Research Article: Inhibition of Myeloperoxidase Activity in Cystic Fibrosis Sputum by Peptide Inhibitor of Complement C1 (PIC1)

Date Published: January 30, 2017

Publisher: Public Library of Science

Author(s): Pamela S. Hair, Laura A. Sass, Neel K. Krishna, Kenji M. Cunnion, Nades Palaniyar.

http://doi.org/10.1371/journal.pone.0170203

Abstract

Myeloperoxidase is the major peroxidase enzyme in neutrophil granules and implicated in contributing to inflammatory lung damage in cystic fibrosis. Free myeloperoxidase is present in cystic fibrosis lung fluid and generates hypochlorous acid. Here we report a new inhibitor of myeloperoxidase activity, Peptide Inhibitor of Complement C1 (PIC1). Using TMB as the oxidizing substrate, PIC1 inhibited myeloperoxidase activity in cystic fibrosis sputum soluble fractions by an average of a 3.4-fold decrease (P = 0.02). PIC1 also dose-dependently inhibited myeloperoxidase activity in a neutrophil lysate or purified myeloperoxidase by up to 28-fold (P < 0.001). PIC1 inhibited myeloperoxidase activity similarly, on a molar basis, as the specific myeloperoxidase inhibitor 4-Aminobenzoic acid hydrazide (ABAH) for various oxidizing substrates. PIC1 was able to protect the heme ring of myeloperoxidase from destruction by NaOCl, assayed by spectral analysis. PIC1 incubated with oxidized TMB reversed the oxidation state of TMB, as measured by absorbance at 450 nm, with a 20-fold reduction in oxidized TMB (P = 0.02). This result was consistent with an antioxidant mechanism for PIC1. In summary, PIC1 inhibits the peroxidase activity of myeloperoxidase in CF sputum likely via an antioxidant mechanism.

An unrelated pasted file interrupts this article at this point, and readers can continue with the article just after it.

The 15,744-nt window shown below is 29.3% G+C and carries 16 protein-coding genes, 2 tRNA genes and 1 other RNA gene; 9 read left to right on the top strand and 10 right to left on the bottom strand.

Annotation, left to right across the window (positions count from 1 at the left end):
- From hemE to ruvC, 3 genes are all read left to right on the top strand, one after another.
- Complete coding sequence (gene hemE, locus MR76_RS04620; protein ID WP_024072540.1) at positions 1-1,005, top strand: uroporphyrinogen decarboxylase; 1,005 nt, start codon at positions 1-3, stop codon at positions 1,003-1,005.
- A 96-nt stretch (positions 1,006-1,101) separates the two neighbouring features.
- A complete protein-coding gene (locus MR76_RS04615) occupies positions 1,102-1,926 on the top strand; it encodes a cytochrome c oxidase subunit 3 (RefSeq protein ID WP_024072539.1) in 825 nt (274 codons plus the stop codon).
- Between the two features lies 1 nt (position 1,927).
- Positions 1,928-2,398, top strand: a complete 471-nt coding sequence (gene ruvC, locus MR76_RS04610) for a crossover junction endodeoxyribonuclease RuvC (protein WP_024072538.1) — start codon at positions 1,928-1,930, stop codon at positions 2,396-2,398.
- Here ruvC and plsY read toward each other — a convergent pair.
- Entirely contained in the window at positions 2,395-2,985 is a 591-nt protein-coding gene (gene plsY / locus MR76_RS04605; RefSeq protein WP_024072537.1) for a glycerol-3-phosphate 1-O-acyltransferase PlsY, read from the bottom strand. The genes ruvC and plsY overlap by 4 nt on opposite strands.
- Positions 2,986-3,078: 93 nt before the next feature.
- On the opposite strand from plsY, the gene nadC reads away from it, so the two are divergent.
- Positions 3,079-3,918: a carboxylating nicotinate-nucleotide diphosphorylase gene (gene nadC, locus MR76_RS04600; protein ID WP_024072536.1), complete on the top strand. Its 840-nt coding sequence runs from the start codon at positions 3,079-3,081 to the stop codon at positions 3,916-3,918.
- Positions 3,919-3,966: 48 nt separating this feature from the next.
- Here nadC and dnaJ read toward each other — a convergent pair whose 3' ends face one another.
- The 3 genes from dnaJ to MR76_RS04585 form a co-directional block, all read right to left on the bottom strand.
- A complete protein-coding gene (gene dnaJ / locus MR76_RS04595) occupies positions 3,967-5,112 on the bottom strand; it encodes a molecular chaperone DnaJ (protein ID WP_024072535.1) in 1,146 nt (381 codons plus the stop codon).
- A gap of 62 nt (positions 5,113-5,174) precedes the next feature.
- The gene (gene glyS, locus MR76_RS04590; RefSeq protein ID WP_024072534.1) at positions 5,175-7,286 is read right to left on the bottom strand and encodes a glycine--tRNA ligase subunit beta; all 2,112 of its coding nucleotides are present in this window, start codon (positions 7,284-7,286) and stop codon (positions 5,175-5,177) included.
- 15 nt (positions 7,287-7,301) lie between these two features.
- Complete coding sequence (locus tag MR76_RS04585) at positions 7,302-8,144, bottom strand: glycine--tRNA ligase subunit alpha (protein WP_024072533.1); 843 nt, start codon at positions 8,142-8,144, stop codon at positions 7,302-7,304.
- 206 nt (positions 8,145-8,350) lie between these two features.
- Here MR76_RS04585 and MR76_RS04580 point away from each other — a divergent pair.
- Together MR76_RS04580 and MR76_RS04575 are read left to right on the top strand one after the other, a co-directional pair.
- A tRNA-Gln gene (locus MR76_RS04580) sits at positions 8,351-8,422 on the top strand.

Partial Text

Myeloperoxidase (MPO) is a strong peroxidase present in neutrophil granules and its primary function is the generation of hypochlorous acid, the most powerful oxidant produced by neutrophils in appreciable amounts [1]. MPO catalyzes the production of hypochlorous acid in the presence of hydrogen peroxide and chloride anion [2]. MPO is present in the lung fluid of cystic fibrosis (CF) patients likely as the result of neutrophil degranulation or cell death [3, 4]. Multiple investigators have suggested that MPO in the lung fluid of CF patients may contribute to parenchymal destruction in addition to neutrophil elastase and other factors [5–7].

The peroxidase activity of MPO is typically contained intracellular most notably in neutrophil granules designed to fuse with phagocytized microorganisms to produce phagolysosomes. In this protected environment MPO can generate hypochlorous acid contributing to oxidative killing. However when MPO is released into the extracellular environment by neutrophil death or degranulation, it can mediate oxidative damage of host molecules including proteins, DNA and lipids leading to host tissue damage [19]. MPO-mediated inflammation has been implicated in multiple diseases including coronary artery disease [20, 21] and glomerular and tubulointerstitial kidney diseases [22]. Thus, the potential clinical utility of an MPO inhibitor amenable for human use appears to be high.

 

Source:

http://doi.org/10.1371/journal.pone.0170203

 

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